Special Project


KCUR wants to know more about how Kansas Citians divide themselves and come together in a bi-state metropolitan area. So we're asking the question: How do geographic borders affect our daily lives in Kansas City?

Our extensive Beyond Our Borders project is intended to spark a community conversation through social outreach and innovative journalism.  We are exploring the history of four distinct lines - Troost Avenue, the State Line, the Wyandotte-Johnson county line, and the Missouri River - and how the borders affect the current Kansas City experience and what’s being done to bridge or dissolve them.

HOW YOU CAN CONTRIBUTE: Volunteer to host a community listening session with KCUR. We are looking for partners to help us run neighborhood forums that will fuel the stories for Beyond Our Borders. If you are interested in KCUR visiting your community or would like to help us coordinate one of these sessions, please email Ron Jones, KCUR community engagement director, at ron@kcur.org.

STORY IDEAS: If you have tips or story ideas for Beyond Our Borders, reach out to Laura Ziegler, community engagement reporter, lauraz@kcur.org, or Briana O’Higgins, digital content editor, at briana@kcur.org.

BE A PART OF THE DIALOGUE: Use the #KCborders hashtag on Twitter to ask us questions, share Beyond Our Borders stories with your networks, raise community concerns, tell us how we’re doing and suggest opportunities for coverage. We’re all ears.

FOLLOW THE CONVERSATION: Check back at kcur.org/beyondourborders for updates. Follow us on Twitter at @kcur and on Facebook to keep a pulse on the conversation.

Maria Carter / KCUR

Development, even redevelopment, isn’t unusual in the Kansas City area, but concrete examples of successfully working across state or county borders to do that are harder to come by. Yet that’s what happening at the district surrounding 47th and Mission.

Katie Brady / Flickr--CC

Sporting Park in Kansas City, Kansas, is in its fifth season as the home of Sporting Kansas City in Major League Soccer. For the money spent on what is regarded as one of the best soccer venues in the country, very little so far has been invested in Wyandotte County for youth soccer.

But changes are taking place.

Christina Lieffring

Little League teams across Wyandotte and western Johnson counties in Kansas are gearing up for spring, summer and fall sports.

That’s why Varsity Sports Sporting Goods in Kansas City, Kansas, is piled high with brightly colored T-shirts and hats, waiting to be silk-screened or stitched.

Jim Woods is the owner of Varsity Sports Sporting Goods.

"All these Little League teams ordering uniforms and stuff this time of year, gets kind of crazy for about a month and a half, two months," Woods says.

Everybody's got a reputation. To wrap up our months-long exploration of the line between Wyandotte and Johnson Counties, we get confessions about geographic profiling, and stories from people living on both sides of the county line. 

Guests:

  • Maria Carter and Steve Kraske, KCUR staffers who live five blocks apart in separate Kansas counties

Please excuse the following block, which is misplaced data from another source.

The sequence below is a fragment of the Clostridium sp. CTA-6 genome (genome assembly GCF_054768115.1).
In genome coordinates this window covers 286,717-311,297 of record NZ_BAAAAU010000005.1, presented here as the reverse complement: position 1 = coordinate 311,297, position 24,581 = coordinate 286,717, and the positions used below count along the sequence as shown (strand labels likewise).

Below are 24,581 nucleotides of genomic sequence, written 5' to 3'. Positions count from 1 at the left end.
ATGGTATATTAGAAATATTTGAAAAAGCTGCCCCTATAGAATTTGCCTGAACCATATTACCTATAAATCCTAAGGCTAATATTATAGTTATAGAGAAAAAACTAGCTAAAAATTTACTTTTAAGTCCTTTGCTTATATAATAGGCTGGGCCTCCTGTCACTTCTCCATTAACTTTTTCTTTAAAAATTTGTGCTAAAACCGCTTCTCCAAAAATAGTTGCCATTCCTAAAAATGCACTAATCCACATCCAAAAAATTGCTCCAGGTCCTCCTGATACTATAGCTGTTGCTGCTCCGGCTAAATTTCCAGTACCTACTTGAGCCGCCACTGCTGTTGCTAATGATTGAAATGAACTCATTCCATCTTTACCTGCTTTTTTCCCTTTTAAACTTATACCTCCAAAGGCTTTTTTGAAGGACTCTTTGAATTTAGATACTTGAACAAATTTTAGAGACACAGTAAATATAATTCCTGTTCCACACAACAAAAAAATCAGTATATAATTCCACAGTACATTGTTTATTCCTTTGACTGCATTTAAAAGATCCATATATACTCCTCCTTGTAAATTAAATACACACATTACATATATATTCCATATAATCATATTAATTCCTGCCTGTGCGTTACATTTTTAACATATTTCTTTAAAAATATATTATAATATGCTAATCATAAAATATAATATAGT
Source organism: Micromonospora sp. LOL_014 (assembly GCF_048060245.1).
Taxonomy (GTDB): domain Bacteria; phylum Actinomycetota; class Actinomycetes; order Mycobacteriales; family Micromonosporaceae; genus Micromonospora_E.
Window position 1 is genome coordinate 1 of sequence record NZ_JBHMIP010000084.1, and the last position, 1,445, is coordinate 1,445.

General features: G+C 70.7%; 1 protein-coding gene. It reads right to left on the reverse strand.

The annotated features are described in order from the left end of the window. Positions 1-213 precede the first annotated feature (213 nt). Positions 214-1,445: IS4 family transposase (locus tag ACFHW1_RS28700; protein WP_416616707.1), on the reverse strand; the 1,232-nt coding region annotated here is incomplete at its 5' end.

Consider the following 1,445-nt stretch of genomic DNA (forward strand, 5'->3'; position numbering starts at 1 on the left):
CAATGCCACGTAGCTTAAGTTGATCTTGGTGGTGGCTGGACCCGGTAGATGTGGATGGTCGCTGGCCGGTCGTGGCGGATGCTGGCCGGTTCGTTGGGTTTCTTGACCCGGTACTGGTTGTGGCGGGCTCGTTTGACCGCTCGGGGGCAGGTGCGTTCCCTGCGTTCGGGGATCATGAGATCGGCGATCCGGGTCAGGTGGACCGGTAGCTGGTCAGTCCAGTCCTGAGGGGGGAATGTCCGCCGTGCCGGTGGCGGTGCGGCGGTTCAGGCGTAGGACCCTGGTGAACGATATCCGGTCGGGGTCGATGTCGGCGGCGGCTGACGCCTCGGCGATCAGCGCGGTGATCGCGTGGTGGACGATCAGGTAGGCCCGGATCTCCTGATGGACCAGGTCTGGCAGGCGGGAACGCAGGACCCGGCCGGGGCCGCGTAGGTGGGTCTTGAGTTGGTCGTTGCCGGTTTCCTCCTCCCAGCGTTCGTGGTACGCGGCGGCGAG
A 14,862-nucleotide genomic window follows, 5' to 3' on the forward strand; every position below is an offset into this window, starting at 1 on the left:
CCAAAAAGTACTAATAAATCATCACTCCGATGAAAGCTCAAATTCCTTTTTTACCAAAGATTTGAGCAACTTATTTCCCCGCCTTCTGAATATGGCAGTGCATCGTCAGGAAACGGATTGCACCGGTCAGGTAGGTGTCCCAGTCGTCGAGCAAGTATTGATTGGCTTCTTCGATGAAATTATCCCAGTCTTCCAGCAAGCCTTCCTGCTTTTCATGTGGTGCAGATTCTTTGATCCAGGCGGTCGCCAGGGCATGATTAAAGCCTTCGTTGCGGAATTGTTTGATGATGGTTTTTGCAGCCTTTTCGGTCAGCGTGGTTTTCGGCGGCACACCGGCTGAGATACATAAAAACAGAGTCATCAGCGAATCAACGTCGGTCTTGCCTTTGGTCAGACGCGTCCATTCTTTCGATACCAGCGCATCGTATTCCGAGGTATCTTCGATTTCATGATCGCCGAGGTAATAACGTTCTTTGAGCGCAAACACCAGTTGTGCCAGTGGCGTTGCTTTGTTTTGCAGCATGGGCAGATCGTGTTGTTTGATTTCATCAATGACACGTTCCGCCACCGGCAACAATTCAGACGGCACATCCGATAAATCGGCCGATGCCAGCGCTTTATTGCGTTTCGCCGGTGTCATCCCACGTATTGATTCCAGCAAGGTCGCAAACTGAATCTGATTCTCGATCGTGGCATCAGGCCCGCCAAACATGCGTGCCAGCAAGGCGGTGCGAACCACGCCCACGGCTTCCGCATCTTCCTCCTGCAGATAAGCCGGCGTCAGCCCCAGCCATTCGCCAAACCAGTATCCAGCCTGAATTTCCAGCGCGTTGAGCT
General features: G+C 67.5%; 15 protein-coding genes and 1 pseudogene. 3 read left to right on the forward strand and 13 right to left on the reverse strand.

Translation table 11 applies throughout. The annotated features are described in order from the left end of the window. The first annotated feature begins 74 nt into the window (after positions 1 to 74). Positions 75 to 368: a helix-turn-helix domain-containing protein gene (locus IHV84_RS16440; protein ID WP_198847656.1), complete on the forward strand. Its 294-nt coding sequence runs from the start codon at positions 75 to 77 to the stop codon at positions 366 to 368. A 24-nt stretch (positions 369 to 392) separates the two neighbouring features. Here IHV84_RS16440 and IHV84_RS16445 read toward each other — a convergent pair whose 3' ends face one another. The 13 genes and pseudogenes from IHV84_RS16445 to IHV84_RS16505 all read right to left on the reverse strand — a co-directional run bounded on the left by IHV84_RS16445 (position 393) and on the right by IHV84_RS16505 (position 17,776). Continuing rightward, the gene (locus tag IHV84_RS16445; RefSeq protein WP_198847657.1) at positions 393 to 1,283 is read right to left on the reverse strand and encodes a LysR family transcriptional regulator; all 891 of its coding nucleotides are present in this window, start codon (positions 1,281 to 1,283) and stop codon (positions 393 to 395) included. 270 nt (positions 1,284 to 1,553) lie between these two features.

The Rise And Fall Of Metcalf South And Indian Springs

May 1, 2015
Christina Lieffring

Metcalf South and Indian Springs were built when indoor shopping malls were cropping up all over the United States. Both rose to prominence and became destinations during the same time period of the late 1970s and early '80s. But they declined for very different reasons, which reverberate in the aftermath and redevelopment of their spaces. 

Julie Denesha / KCUR

In March, for the first time, the Heart of America Shakespeare Festival staged a production not at Southmoreland Park in Midtown Kansas City, Missouri, but indoors, at Johnson County Community College’s Polsky Theatre.

Working without having to worry about rain, bugs, and people walking their dogs made the festival’s typical technical challenges a breeze, says executive artistic director Sidonie Garrett.

Frank Morris / KCUR

As Kansas state government braces for another round of budget cuts or tax increases (or both) to balance the state’s declining revenue, Wyandotte County is looking forward to a big jump in tax collections. That’s just part of the county’s profound, if spotty, change of fortunes.

Death spiral

Twenty years ago, Carol Marinovich became mayor of a city in steep decline. The Kansas City, Kansas she grew up in was collapsing. The house she grew up in, along with half her Strawberry Hill neighborhood, had long since been bulldozed to make way for I-70. But that was far from the worst of it. Wyandotte County seemed locked in a death spiral. 

Paul Sableman / Flickr-CC

 

When hungry Kansas Citians need a lazy night in, they often reach for the phone. They know a wide variety of local pizza places are ready to deliver cheesy goodness to their doorsteps. 

Unless they live east of Troost Avenue.

While national chains Papa John's and Domino's will deliver east of Troost, many local pizza places won't.  

Minsky's on Main Street won't go there. Pizza 51 sits three blocks away from Troost at 51st and Oak — it won't deliver there either. Neither will Pickleman's. Sarpino's Pizza in Midtown will, maybe.

For This Woman, Living In Johnson County Is Worth The Sacrifice

Apr 13, 2015
Christina Lieffring / KCUR